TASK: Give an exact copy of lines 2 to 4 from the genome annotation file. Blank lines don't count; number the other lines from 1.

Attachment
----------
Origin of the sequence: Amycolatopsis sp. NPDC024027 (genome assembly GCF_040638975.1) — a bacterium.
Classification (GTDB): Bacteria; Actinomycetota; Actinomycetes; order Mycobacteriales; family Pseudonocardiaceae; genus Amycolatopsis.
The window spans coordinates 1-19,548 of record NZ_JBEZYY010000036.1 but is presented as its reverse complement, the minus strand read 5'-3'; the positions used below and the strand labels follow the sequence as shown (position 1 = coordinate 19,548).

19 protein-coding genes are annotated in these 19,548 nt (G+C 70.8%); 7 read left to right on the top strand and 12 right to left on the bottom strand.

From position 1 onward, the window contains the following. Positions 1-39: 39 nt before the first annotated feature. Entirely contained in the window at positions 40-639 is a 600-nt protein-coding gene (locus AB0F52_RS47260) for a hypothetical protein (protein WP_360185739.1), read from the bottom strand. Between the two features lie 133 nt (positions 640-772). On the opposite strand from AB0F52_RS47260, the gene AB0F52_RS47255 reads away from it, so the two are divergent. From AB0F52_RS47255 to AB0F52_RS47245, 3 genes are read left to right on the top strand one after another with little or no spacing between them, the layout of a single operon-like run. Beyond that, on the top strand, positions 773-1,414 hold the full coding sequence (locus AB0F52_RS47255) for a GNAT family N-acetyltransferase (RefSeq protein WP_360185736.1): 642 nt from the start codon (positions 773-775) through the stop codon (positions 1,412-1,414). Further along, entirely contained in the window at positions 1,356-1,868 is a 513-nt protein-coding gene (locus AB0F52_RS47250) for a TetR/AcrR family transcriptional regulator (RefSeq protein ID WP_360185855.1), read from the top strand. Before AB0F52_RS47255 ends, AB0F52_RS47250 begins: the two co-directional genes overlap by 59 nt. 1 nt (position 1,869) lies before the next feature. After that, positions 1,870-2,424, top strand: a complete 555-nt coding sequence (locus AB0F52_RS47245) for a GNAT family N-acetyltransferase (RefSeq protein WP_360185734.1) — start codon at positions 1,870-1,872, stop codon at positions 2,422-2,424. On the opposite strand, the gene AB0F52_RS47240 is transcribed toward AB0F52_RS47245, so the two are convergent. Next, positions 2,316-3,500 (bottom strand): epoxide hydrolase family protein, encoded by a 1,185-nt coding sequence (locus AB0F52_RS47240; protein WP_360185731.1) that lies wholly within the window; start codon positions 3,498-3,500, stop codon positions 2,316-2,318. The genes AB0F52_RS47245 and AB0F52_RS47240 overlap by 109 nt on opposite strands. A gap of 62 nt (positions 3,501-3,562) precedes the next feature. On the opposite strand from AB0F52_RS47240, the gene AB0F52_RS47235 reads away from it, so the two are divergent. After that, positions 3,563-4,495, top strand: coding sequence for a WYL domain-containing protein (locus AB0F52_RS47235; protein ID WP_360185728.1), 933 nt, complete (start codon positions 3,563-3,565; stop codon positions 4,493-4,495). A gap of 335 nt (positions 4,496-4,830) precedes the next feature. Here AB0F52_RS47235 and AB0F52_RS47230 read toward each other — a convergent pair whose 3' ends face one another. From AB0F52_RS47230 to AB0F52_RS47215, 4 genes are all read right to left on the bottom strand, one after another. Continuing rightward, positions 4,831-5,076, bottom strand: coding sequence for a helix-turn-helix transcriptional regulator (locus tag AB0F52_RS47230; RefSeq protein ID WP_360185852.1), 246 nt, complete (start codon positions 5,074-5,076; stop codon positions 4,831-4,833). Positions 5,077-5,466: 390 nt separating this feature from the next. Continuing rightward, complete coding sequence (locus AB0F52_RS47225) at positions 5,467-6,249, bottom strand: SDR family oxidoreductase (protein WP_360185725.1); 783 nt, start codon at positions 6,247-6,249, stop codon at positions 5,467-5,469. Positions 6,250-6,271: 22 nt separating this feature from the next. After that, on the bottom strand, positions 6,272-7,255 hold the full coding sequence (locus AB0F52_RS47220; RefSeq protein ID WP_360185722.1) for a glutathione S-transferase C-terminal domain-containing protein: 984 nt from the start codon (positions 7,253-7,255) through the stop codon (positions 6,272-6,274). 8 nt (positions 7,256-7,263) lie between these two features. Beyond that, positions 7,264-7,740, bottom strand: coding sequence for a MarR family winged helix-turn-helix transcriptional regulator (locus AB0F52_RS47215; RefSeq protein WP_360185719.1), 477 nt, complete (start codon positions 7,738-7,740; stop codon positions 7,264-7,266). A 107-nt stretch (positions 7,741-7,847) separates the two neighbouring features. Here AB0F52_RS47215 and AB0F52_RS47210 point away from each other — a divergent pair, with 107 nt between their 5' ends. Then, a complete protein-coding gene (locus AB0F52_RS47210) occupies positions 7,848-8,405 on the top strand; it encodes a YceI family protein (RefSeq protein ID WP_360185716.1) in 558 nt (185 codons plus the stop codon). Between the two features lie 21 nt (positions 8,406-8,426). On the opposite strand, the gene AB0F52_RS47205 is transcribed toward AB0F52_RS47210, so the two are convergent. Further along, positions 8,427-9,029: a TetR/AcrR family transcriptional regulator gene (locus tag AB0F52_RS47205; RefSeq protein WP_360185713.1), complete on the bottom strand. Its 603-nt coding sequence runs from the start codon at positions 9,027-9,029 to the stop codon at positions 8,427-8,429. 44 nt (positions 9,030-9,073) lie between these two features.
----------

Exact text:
Classification (GTDB): Bacteria; Actinomycetota; Actinomycetes; order Mycobacteriales; family Pseudonocardiaceae; genus Amycolatopsis.
The window spans coordinates 1-19,548 of record NZ_JBEZYY010000036.1 but is presented as its reverse complement, the minus strand read 5'-3'; the positions used below and the strand labels follow the sequence as shown (position 1 = coordinate 19,548).

19 protein-coding genes are annotated in these 19,548 nt (G+C 70.8%); 7 read left to right on the top strand and 12 right to left on the bottom strand.